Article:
Look around your house for items such as old bathroom hand towels and cotton t-shirts. Cut them into manageable sizes for use around your home. Learn how to turn old t-shirts into rags.

4. Develop a system that works for your kitchen

Make the switch to a paperless kitchen easy to implement. For example, use colour coding for all your cloths in the kitchen and bathroom. When your whole family is on board, going paperless is possible.shutterstock_308344490

Check out these useful links:

•   Clever Ways to Store Your Kitchen Linens

•   Declutter Kitchen Towels & Dish Cloths

5. Laundry

Worried about the extra laundry? Soak the cloths in warm water with baking soda or vinegar to remove any grease before washing and rinsing as normal.

Being paper-free in your kitchen can be a challenge. It needs dedication and commitment and it does require a little extra work – the rewards are found in the cost savings and the benefits to our environment.

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Challenge Yourself – Have a Plastic Free July!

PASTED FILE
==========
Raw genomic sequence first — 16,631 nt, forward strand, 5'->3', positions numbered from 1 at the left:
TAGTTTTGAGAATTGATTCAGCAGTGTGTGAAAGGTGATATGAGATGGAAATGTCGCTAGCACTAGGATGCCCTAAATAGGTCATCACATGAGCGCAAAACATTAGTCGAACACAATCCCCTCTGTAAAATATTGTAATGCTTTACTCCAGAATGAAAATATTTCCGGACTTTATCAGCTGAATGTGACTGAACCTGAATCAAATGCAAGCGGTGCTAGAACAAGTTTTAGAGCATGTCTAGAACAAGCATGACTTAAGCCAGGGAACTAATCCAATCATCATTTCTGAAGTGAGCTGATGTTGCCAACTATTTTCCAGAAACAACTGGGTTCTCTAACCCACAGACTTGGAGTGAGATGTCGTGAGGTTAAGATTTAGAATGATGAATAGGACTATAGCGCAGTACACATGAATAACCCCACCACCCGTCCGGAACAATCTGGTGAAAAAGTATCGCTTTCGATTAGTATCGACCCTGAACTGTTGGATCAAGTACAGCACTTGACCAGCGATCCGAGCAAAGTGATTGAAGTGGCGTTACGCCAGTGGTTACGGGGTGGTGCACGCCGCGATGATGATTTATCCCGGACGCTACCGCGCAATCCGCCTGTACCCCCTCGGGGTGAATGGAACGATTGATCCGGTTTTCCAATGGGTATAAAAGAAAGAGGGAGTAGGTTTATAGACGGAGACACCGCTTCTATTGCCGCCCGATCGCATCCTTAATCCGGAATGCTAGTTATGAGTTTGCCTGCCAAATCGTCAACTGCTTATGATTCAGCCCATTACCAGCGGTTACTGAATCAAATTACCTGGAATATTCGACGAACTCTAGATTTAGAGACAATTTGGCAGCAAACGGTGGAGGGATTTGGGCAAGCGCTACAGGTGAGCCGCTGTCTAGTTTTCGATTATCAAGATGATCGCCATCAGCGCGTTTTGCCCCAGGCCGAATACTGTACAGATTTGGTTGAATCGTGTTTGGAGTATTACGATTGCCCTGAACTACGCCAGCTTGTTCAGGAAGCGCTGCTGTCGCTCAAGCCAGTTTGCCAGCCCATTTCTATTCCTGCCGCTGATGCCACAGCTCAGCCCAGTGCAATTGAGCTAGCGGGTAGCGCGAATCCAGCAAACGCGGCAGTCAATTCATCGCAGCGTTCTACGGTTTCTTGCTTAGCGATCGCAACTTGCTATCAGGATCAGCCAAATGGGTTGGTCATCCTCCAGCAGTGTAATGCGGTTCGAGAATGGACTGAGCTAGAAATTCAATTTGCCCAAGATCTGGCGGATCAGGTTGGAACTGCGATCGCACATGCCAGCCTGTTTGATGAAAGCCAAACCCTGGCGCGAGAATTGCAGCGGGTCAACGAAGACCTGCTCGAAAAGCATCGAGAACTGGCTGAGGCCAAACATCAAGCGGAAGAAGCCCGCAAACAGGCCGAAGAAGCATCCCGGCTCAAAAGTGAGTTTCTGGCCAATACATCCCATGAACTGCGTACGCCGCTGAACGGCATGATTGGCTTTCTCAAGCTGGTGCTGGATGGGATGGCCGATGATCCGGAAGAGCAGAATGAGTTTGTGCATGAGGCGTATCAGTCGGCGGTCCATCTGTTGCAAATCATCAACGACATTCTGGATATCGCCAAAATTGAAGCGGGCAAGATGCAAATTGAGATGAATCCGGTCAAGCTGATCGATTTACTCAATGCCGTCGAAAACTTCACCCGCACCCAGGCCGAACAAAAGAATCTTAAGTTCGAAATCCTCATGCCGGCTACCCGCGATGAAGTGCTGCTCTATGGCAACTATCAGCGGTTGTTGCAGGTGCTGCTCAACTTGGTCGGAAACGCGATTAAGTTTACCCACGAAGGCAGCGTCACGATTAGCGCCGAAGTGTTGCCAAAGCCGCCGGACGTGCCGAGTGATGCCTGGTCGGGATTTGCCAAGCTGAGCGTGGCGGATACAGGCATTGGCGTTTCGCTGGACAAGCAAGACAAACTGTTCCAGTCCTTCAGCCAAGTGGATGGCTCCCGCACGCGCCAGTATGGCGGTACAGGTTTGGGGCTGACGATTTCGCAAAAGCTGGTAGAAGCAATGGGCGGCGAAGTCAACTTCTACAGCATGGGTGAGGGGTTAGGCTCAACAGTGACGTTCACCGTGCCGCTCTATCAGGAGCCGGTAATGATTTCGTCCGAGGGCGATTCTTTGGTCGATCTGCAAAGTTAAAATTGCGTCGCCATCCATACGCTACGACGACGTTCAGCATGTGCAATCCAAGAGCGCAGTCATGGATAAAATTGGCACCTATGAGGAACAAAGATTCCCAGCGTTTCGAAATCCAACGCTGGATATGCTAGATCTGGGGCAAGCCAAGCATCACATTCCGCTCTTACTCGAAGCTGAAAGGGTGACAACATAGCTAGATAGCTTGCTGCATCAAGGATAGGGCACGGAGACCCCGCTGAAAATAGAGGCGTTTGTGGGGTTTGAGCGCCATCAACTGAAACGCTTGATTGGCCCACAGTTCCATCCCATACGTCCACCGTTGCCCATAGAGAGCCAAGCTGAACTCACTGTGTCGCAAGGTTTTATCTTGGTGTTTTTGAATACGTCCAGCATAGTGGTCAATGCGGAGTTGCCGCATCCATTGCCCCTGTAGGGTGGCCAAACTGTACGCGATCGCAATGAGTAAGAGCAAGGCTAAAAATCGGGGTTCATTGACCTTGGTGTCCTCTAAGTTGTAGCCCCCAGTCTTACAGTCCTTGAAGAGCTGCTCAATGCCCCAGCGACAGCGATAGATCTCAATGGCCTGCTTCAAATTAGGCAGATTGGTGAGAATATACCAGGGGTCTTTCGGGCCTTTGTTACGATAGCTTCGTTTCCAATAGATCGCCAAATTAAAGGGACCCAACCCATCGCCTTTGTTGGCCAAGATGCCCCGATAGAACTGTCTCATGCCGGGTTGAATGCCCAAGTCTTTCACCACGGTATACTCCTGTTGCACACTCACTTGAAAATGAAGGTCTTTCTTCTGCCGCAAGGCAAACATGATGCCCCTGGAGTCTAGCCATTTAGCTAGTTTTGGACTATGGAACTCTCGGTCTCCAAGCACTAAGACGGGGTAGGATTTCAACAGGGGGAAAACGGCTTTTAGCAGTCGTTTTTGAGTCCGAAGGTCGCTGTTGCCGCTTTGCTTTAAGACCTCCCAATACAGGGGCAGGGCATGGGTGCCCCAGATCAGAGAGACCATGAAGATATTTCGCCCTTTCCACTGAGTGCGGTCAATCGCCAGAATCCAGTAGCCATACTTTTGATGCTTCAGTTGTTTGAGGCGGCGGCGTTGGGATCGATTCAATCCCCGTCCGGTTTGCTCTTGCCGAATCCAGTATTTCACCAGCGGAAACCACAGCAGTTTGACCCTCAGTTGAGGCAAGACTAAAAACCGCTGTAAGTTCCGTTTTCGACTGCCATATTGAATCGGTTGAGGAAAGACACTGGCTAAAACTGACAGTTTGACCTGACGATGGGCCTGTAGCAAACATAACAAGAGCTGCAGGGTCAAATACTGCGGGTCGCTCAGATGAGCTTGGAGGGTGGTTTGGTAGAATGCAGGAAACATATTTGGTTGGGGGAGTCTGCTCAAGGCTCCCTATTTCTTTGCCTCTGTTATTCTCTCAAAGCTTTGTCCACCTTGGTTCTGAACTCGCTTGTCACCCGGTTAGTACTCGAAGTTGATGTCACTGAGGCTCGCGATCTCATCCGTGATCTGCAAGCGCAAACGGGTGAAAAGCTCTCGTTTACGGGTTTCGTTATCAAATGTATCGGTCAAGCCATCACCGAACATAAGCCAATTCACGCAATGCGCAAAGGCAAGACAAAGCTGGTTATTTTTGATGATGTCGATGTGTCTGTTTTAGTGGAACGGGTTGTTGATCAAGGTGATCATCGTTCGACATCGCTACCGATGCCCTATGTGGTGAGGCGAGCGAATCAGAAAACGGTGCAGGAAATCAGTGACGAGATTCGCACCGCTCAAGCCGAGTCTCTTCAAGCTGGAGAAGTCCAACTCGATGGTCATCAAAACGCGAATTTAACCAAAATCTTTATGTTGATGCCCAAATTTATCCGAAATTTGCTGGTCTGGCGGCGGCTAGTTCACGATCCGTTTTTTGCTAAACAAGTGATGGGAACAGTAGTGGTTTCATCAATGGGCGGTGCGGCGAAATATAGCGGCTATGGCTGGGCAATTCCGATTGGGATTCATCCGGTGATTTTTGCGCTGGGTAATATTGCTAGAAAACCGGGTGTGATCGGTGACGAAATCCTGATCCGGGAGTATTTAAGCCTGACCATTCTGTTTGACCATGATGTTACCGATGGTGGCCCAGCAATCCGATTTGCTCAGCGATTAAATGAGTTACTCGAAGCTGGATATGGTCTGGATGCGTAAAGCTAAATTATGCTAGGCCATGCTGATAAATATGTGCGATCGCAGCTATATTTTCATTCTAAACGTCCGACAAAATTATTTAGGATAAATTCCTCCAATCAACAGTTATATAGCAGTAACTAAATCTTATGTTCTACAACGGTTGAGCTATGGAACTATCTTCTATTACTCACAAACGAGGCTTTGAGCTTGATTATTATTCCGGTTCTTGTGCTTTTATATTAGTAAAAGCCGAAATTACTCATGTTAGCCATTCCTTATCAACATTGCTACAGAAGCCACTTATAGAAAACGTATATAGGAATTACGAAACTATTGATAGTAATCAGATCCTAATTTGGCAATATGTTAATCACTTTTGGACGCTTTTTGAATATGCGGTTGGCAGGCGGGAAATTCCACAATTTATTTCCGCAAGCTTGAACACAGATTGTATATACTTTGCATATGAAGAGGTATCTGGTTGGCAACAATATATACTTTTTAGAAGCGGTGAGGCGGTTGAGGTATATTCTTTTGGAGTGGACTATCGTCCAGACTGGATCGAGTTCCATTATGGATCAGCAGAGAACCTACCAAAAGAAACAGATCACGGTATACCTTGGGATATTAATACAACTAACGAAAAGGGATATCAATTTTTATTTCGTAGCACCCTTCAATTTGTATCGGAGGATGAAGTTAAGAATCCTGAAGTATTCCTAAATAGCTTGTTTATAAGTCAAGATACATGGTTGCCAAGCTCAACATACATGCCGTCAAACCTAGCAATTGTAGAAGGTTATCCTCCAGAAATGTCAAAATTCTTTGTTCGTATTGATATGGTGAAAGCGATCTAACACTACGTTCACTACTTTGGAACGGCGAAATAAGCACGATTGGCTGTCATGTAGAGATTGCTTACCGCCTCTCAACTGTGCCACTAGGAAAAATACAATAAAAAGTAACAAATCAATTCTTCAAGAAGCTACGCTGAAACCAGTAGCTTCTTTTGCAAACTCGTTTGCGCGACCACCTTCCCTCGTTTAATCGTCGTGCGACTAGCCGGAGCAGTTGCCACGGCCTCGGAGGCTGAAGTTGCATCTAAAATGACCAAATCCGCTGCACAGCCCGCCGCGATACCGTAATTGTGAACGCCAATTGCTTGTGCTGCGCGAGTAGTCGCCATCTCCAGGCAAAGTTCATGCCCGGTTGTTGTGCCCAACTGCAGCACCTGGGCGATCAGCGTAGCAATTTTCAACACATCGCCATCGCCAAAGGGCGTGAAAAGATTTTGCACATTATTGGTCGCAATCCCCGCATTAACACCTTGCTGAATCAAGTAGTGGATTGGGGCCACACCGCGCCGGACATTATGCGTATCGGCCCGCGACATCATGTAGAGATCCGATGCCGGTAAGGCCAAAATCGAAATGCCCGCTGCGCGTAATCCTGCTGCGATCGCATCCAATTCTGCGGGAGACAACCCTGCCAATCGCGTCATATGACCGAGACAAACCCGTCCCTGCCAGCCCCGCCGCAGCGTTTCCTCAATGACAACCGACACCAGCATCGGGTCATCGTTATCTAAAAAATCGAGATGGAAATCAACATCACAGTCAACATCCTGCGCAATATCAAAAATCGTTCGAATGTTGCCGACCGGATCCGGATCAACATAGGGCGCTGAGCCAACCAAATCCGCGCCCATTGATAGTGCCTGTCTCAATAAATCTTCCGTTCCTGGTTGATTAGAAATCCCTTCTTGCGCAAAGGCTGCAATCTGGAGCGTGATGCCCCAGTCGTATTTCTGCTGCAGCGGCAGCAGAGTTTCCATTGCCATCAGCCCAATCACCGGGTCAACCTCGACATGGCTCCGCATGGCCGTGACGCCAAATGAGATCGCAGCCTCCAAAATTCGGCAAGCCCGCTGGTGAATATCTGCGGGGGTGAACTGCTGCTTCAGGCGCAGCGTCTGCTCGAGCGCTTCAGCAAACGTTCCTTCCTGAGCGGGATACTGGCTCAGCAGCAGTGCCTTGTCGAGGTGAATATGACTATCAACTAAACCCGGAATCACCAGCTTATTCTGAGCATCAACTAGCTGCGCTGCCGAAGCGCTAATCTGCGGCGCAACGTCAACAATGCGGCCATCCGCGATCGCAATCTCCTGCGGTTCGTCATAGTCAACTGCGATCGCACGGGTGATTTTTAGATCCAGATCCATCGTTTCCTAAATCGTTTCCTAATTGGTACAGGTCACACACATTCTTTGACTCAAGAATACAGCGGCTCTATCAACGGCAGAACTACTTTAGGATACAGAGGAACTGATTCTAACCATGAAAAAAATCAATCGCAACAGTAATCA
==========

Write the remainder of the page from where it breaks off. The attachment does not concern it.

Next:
Categories: Green Tips
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Plastic Free July

Image Source: plasticfreejuly.org

Plastic is used daily, in the form of bags, bottles, packaging and many more. Sometimes we use plastic for only a brief moment to carry our groceries home or to drink a cup of coffee, but it can take up to 1000 years to decompose. Plastic is destructive for the environment, it lowers the fertility of our soils and is harmful for wildlife. More plastic has been produced in the first ten years of this century than its predecessor. So try to start reducing plastic waste by reusing daily plastic items and recycling.

Here are 8 ways to reduce plastic waste:

  • Purchase your own reusable bag
  • Don’t use straws
  • Buy boxes instead of bottles for laundry detergent for example
  • Use Reusable containers to pack your food
  • Purchase your reusable bottle
  • Make your own juices, healthier and no packaging
  • Talk to others on how they can reduce plastic waste
  • If you own a store, offer a discount to those with reusable bags or put a price on plastic bags to remind everyone that these are bad for the environment

What Are You Doing For Plastic-Free July?

Learn more about how to reduce the amount of plastic in the environment with these 17 tips to use less plastic. For more tips on how to make this plastic free July most successful click here!

Take action and join the Plastic Free July Challenge now; a challenge accessible to everyone to educate us on how to reduce plastic waste.